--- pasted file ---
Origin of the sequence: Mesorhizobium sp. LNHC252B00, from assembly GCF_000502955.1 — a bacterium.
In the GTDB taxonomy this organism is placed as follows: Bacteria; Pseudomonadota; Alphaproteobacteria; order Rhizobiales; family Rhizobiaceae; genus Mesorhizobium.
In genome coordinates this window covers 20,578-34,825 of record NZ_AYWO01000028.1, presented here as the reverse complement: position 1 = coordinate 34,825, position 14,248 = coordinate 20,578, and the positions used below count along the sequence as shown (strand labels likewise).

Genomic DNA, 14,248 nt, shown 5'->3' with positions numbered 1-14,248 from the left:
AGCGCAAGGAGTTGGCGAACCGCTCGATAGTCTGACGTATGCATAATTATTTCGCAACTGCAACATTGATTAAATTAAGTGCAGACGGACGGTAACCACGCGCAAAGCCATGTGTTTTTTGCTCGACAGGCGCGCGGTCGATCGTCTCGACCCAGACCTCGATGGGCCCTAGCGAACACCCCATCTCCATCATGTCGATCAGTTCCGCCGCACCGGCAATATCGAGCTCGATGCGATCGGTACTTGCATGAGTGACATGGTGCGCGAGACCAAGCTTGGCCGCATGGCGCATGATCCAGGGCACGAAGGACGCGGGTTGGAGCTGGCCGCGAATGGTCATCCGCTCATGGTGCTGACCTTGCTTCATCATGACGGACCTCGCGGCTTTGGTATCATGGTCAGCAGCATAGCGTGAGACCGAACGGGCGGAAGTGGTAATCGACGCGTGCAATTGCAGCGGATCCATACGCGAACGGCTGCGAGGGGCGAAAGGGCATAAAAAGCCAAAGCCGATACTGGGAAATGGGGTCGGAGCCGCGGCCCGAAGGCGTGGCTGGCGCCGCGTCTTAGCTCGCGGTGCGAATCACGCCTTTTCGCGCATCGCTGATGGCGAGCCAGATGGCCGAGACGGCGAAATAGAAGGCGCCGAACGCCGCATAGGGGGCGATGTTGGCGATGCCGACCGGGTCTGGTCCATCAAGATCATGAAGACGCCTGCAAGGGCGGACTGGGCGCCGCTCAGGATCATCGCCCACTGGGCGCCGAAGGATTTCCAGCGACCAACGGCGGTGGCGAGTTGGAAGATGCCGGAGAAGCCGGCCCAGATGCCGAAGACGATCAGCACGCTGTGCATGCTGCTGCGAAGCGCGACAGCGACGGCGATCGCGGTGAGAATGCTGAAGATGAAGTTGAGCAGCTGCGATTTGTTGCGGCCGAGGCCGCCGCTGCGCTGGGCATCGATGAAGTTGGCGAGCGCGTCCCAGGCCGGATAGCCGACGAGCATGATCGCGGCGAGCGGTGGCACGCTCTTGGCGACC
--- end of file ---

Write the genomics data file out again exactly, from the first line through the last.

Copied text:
Origin of the sequence: Mesorhizobium sp. LNHC252B00, from assembly GCF_000502955.1 — a bacterium.
In the GTDB taxonomy this organism is placed as follows: Bacteria; Pseudomonadota; Alphaproteobacteria; order Rhizobiales; family Rhizobiaceae; genus Mesorhizobium.
In genome coordinates this window covers 20,578-34,825 of record NZ_AYWO01000028.1, presented here as the reverse complement: position 1 = coordinate 34,825, position 14,248 = coordinate 20,578, and the positions used below count along the sequence as shown (strand labels likewise).

Genomic DNA, 14,248 nt, shown 5'->3' with positions numbered 1-14,248 from the left:
AGCGCAAGGAGTTGGCGAACCGCTCGATAGTCTGACGTATGCATAATTATTTCGCAACTGCAACATTGATTAAATTAAGTGCAGACGGACGGTAACCACGCGCAAAGCCATGTGTTTTTTGCTCGACAGGCGCGCGGTCGATCGTCTCGACCCAGACCTCGATGGGCCCTAGCGAACACCCCATCTCCATCATGTCGATCAGTTCCGCCGCACCGGCAATATCGAGCTCGATGCGATCGGTACTTGCATGAGTGACATGGTGCGCGAGACCAAGCTTGGCCGCATGGCGCATGATCCAGGGCACGAAGGACGCGGGTTGGAGCTGGCCGCGAATGGTCATCCGCTCATGGTGCTGACCTTGCTTCATCATGACGGACCTCGCGGCTTTGGTATCATGGTCAGCAGCATAGCGTGAGACCGAACGGGCGGAAGTGGTAATCGACGCGTGCAATTGCAGCGGATCCATACGCGAACGGCTGCGAGGGGCGAAAGGGCATAAAAAGCCAAAGCCGATACTGGGAAATGGGGTCGGAGCCGCGGCCCGAAGGCGTGGCTGGCGCCGCGTCTTAGCTCGCGGTGCGAATCACGCCTTTTCGCGCATCGCTGATGGCGAGCCAGATGGCCGAGACGGCGAAATAGAAGGCGCCGAACGCCGCATAGGGGGCGATGTTGGCGATGCCGACCGGGTCTGGTCCATCAAGATCATGAAGACGCCTGCAAGGGCGGACTGGGCGCCGCTCAGGATCATCGCCCACTGGGCGCCGAAGGATTTCCAGCGACCAACGGCGGTGGCGAGTTGGAAGATGCCGGAGAAGCCGGCCCAGATGCCGAAGACGATCAGCACGCTGTGCATGCTGCTGCGAAGCGCGACAGCGACGGCGATCGCGGTGAGAATGCTGAAGATGAAGTTGAGCAGCTGCGATTTGTTGCGGCCGAGGCCGCCGCTGCGCTGGGCATCGATGAAGTTGGCGAGCGCGTCCCAGGCCGGATAGCCGACGAGCATGATCGCGGCGAGCGGTGGCACGCTCTTGGCGACC